We know clients with very small or inconsistent incomes who feel financially secure. As one of them put it, “I know, no matter what, I’ll land on my feet.” They aren’t careless or impractical, either. These people have a natural sense of abundance, a deep belief that there is enough to go around.
We also know clients who have a great deal of income and investments and who are fearful every moment of losing them. To the person who lives with a sense of scarcity, there truly is never enough. He or she therefore is much more apt to go for the sure thing, the instant payoff, the action that will pay the bills today, than take the type of risks involved in seeking a higher purpose or meaning in life.
Karla, 35, is a case in point. She is a special education teacher who works with severely learning disabled children. “Every so often I’ll meet someone and they’ll ask me what I do, and when I tell them, they’ll say something like, “Oh, you’re such a special person to work with those children. It must be so rewarding.” I really want to die when they say that. I got my degree in special education simply because that’s where the jobs were, and I knew that I had to have a job the day I graduated college or I’d have no way to survive. To be honest, the job is boring and tedious. To me, there’s nothing meaningful about it at all. I know that there were probably other things I could have done with my life that I might have enjoyed more. But, hey, with a mortgage, a divorce, and a teenager, I was too afraid to go for it.”
A sense of scarcity is like a filter through which we view everything. It’s not necessarily reality. However, it’s a way of protecting ourselves from risk and disappointment. In truth, it often limits us to a life that is somewhere in the middle of happiness and unhappiness. It’s usually steady and stable. “I guess I’d call it vanilla,” Karla says. “It’s not a sundae with all the trimmings, but at least you’re eating ice cream.” One might think Karla is being practical. But thirteen years doing a job she dislikes goes beyond practicality. It’s her enduring sense of scarcity that won’t allow her to see that she does, in fact, have options.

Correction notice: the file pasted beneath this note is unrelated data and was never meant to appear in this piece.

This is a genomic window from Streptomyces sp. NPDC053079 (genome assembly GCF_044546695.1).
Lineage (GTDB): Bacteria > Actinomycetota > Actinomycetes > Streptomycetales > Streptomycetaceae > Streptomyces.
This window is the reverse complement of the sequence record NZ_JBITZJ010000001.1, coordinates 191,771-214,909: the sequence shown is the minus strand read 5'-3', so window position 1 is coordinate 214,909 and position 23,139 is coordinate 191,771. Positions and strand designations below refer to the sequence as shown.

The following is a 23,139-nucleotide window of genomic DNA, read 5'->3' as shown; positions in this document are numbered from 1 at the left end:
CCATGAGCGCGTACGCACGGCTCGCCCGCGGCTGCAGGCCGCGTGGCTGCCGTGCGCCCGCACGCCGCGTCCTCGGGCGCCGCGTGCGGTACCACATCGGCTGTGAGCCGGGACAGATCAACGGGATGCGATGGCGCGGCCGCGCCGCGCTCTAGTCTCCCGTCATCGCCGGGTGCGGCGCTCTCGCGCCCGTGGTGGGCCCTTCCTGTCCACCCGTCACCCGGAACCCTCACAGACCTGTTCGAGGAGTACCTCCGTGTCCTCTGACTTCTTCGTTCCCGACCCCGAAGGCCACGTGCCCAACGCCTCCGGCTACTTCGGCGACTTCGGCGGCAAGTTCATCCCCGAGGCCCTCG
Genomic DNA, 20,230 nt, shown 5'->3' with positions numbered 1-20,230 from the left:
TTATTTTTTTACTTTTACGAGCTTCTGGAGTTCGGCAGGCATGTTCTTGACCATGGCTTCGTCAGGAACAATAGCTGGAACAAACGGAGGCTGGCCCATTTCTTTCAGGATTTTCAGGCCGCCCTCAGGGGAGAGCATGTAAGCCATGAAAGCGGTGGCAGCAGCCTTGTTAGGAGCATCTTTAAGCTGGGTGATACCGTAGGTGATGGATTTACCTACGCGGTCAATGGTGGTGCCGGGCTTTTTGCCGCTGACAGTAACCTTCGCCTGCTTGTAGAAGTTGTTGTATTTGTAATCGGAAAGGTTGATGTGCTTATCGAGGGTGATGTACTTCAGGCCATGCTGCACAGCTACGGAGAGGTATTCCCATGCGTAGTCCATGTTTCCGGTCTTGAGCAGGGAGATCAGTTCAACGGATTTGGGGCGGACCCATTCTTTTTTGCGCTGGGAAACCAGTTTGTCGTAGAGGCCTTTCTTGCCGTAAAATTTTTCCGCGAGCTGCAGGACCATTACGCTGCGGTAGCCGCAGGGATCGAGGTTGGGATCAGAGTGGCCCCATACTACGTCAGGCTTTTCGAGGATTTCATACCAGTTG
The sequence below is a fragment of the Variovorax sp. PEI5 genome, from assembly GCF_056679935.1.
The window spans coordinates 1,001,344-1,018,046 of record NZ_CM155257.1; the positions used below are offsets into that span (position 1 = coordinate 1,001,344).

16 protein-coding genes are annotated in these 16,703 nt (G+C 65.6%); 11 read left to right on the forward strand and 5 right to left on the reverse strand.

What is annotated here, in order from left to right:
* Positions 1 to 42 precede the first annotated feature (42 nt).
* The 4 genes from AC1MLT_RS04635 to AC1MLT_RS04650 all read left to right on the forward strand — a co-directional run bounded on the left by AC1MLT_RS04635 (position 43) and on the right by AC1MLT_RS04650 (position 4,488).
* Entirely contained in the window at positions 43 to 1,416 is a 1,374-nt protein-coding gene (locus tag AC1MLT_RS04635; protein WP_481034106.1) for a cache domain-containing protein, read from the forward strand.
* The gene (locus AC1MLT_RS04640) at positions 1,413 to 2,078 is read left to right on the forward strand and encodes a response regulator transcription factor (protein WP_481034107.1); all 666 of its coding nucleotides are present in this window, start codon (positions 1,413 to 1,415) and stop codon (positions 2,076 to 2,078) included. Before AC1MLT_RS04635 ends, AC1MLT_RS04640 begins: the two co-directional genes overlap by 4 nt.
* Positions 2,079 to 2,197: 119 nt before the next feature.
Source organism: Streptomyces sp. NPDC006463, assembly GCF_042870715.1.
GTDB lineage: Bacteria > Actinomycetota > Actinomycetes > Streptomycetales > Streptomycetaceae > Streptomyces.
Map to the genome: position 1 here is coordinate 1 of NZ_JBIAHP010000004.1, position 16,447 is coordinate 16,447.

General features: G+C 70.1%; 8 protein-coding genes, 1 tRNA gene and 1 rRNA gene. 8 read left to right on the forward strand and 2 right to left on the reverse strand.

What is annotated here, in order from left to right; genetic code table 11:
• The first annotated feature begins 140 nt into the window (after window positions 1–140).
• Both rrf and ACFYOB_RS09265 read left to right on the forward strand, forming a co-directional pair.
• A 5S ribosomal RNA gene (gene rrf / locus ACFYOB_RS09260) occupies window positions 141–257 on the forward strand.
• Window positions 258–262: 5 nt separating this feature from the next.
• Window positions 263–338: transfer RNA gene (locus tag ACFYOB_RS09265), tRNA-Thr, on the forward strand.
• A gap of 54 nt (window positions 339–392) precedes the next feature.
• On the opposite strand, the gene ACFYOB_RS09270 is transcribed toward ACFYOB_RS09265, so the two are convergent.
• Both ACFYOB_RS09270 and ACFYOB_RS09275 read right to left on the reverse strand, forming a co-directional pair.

Where do you stand on the scarcity vs abundance continuum?
Answer the following questions either true or false.
1. I often worry that there won’t be enough money even when things are going well
2. In choosing a career, security is a top priority.
3. I often worry about losing what I’ve gained through no fault of my own.
4. I rarely take risks with things that are dearest to me.
5, I have trouble believing, Do what you love and the money will follow.
6. I worry that my children won’t have as many opportunities in their lives as generations before them.
7. I have trouble believing that eventually everything works out.
8. I don’t feel especially connected to anything beyond my day to day activities.
9. When people say, “Don’t worry, it will work out,” I think they’re naive.
10. I have doubts whether there is a high power who has a master plan for me.
11. When I leave a relationship, it’s usually because I’ve met someone else – I’d rather stay than be alone.
12. Making changes in my life, whether it means moving to another home, or switching careers, can be very difficult for me.
Have you answered true more often than false?
It doesn’t mean you’re right or wrong. Just consider that when one sees scarcity all around him, taking the time to pursue such questions as, What would have real meaning for me? What do I really want? is that much more difficult. It seems impractical. But, that doesn’t mean it is. This isn’t an either/or type of endeavor, where you either take wild risks or stay stuck with what you have. There are ways all of us can begin to feel a greater, more freeing sense of abundance in our lives without giving up the tried and true.
Here are some more questions to consider to enhance your sense of meaning, purpose and sense of abundance.
1. When do you feel your life has the most purpose and meaning? When do you feel the deepest joy?
(i.e. With my grandchild; when I play piano; in my garden; when I take a course; when I exercise)
2. How could your gifts and talents fulfill a need in the world?
(i.e my art skill could bring joy to elderly people, my teaching skill could educate children, my optimism could motivate others)
3. What would I like people to say about me after I’m gone?
(i.e. he/she was a good person, creative, loving, talented,enjoyed life to the fullest)
4. In what ways would you act differently if you had only one year to live?
(i.e. Make sure I made a contribution to what I believe in; tell people I love how I feel about them; visit places I’ve always wanted to see)
Mitch Meyerson is the Founder of Guerrilla Marketing Coaching and the author of 8
psychology and marketing books. www.MitchMeyerson.com